Last week, the Baltimore City Council passed a bill that would significantly reduce air pollution from the city’s single largest source of emissions: the BRESCO trash burning incinerator beside Interstate 95.
The company that owns the 34-year-old incinerator, Wheelabrator, has warned that the pollution limits could force the shutdown of a facility that burns 700,000 tons of trash a year for Baltimore and surrounding counties and provides steam heat for downtown buildings.
This, in turn, could force Baltimore residents to pay millions of dollars more to truck the garbage to landfills. The move may require the expansion of the city’s landfill on Quarantine Road in far south Baltimore, which is nearing capacity.
Wheelabrator has called the city’s bill “unlawful” – and is threatening a lawsuit against Baltimore to keep operating.
But beyond this city action, state lawmakers are also teaming up on a separate state legislation that would undermine the incinerator’s financial viability by stripping away millions of dollars in taxpayer subsidies for trash burning.
An unusually bipartisan coalition of 28 Republican and Democratic Senators is co-sponsoring a bill that would eliminate trash incineration from the list of so-called “renewable” energy sources that receive government subsidies, such as wind and solar power.
One of the sponsors is Democratic Senator Clarence Lam, a physician and professor at the Johns Hopkins Bloomberg School of Public Health.
Dr. Lam said he’s concerned about the public health impact of the Wheelabrator incinerator in a city with high rates of childhood asthma.
“When you look at the over 700 tons of trash that are burned every year at the Wheelabrator incinerator, it releases over 120 pounds of lead into the atmosphere, 60 pounds of mercury, 99 pounds of hydrochloric acid, two tons of formaldehyde,” Dr. Lam said. “There has got to be a better way. And I think this is a step forward toward encouraging the industry to look at some of the better alternatives.”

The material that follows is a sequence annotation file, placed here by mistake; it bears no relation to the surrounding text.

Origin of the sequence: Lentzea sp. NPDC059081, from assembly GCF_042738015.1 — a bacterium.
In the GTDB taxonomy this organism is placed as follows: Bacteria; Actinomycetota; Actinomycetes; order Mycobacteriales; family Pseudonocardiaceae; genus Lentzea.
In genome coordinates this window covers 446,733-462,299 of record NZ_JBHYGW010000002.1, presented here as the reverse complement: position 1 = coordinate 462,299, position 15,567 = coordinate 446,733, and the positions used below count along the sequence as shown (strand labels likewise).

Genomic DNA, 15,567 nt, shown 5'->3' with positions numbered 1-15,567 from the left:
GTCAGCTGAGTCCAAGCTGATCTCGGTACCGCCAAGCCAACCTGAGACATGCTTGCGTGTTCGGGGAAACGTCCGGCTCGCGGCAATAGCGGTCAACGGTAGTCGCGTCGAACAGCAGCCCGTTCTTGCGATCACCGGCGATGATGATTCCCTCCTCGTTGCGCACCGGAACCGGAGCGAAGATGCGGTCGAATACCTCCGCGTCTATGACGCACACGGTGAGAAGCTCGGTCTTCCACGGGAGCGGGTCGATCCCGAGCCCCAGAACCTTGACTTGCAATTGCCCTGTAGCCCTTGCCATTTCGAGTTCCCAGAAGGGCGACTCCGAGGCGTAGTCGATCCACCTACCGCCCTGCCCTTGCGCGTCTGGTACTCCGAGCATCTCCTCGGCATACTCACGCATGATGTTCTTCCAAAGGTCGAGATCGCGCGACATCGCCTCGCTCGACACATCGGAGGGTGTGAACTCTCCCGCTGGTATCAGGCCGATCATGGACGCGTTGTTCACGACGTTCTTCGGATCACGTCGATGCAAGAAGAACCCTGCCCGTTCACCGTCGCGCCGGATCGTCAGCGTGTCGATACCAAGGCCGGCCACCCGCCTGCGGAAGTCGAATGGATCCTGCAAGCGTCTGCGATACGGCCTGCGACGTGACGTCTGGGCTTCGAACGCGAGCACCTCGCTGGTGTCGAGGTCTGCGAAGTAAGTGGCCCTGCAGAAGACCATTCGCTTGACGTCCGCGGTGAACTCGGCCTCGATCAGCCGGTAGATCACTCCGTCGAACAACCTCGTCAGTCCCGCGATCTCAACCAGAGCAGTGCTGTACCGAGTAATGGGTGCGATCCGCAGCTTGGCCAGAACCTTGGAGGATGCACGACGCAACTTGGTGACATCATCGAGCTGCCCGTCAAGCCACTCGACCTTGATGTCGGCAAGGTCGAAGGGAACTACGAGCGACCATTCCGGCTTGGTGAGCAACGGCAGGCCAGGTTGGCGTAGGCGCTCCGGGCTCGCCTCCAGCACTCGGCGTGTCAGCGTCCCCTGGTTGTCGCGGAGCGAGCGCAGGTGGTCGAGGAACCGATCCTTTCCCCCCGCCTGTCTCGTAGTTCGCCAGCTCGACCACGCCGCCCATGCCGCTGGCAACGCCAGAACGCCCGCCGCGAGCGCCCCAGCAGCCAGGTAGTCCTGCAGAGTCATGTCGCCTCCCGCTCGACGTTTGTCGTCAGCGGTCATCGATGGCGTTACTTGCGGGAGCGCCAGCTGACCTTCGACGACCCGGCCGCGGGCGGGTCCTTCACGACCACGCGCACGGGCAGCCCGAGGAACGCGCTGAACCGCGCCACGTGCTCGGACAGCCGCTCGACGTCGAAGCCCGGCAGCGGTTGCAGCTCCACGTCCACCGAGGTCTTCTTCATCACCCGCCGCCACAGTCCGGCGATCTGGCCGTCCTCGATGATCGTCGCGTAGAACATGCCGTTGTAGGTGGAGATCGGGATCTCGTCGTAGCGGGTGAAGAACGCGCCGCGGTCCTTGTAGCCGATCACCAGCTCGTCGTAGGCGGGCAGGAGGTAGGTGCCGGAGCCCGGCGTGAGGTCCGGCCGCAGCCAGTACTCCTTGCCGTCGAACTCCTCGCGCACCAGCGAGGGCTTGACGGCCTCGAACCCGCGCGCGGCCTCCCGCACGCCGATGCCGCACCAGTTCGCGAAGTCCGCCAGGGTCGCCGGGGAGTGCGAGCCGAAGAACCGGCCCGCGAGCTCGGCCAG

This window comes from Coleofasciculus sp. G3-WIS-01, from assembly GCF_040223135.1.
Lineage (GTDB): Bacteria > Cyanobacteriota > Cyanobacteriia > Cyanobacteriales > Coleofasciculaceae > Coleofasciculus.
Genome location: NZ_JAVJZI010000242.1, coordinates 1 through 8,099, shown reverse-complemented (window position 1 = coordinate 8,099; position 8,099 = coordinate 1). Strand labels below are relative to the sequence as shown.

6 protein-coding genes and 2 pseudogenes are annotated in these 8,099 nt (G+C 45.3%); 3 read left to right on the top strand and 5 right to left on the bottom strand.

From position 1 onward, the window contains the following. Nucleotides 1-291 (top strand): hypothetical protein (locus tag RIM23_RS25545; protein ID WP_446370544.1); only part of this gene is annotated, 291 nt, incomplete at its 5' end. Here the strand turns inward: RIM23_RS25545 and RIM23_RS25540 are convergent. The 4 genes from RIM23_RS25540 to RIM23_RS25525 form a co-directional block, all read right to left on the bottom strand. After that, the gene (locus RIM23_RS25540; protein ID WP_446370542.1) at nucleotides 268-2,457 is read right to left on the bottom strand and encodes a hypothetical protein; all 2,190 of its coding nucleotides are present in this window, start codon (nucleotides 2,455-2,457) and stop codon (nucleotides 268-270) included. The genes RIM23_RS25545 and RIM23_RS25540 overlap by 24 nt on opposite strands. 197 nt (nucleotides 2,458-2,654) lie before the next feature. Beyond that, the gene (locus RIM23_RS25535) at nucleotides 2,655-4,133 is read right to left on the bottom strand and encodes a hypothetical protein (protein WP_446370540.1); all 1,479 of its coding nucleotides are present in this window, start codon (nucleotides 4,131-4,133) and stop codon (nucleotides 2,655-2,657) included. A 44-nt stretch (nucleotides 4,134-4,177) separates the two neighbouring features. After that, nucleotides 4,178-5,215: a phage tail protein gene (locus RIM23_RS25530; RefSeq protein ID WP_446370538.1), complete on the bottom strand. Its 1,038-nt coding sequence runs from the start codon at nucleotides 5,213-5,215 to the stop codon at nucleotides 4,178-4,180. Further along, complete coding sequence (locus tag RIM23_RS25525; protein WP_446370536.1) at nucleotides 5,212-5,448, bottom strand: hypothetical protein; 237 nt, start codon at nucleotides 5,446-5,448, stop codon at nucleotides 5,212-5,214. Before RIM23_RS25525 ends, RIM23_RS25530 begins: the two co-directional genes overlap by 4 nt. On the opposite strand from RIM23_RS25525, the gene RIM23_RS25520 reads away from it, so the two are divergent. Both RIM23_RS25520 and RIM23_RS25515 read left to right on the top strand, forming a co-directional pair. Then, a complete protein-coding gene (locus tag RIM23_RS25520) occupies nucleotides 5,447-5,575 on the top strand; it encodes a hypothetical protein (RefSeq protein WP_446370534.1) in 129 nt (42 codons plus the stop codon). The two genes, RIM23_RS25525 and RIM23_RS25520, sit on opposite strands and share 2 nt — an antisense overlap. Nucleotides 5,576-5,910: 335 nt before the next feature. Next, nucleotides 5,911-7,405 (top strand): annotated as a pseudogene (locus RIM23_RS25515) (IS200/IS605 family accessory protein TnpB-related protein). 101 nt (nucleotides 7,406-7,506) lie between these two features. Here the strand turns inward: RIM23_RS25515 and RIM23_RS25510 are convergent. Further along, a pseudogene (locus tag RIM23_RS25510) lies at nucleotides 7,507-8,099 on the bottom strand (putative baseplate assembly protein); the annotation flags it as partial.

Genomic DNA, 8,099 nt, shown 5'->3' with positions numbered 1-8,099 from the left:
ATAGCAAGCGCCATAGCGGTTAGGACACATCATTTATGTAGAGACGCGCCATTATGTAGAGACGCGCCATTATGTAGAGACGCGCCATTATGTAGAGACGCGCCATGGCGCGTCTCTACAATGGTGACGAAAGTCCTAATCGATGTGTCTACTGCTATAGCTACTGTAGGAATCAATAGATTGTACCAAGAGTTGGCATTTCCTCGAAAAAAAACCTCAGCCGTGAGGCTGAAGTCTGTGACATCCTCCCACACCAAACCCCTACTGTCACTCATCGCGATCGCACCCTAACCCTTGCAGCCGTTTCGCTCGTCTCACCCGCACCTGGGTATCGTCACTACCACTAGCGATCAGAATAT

At a time when Republicans and Democrats in Washington are at each other’s throats, in Annapolis, many liberals and conservatives in the state Senate seem to have found a common cause on this issue of trash incineration.
Here’s the lead sponsor of the bill, Senator Mike Hough, who represents Frederick and Carroll counties.
“I am actually a Republican – one of the most conservative members of the General Assembly,” said Hough. “I very much support the free market. I don’t like government subsidizing private industry. For me, this is a prime example of taxpayers being ripped off, and the money is going to these large corporations. I think that’s bipartisan.”
Now, you might be curious: Why is it that trash burning was ever included as a subsidized form of energy production like wind and solar?
Well, in 2004, the Maryland General Assembly passed a bill called the Renewable Portfolio Standards Law, which requires power companies to buy a percentage of their electricity from renewable sources, as a method of fighting climate change.
Seven years later, lobbyists for the waste-to-energy industry convinced influential Democratic Senator Thomas Mac Middleton of Southern Maryland – and Governor Martin O’Malley, among other Democrats – to add incineration to the list of subsidized “green” sources of electricity, although its not particularly clean.
An incineration company called Energy Answers wrote a $100,000 check to the Democratic Governors’ Association, which O’Malley led, on the same day in 2011 that O’Malley indicated he would sign the bill designating trash burning as a “Tier 1” renewable, like solar and wind. The decision means millions of dollars flowing to Wheelabrator incinerator every year.
Senator Paul Pinsky, a Democrat from Prince George’s County, said the decision never made sense.
“I think it’s a little strange that we’re giving a subsidy to something that is not clean energy,” said Pinsky.
The bill removing subsidies for trash incineration has a majority of state Senators supporting it. But its fate is less clear in the House, with some Democrats and labor unions opposing it because 69 jobs at the Wheelabrator incinerator could be lost if it closes.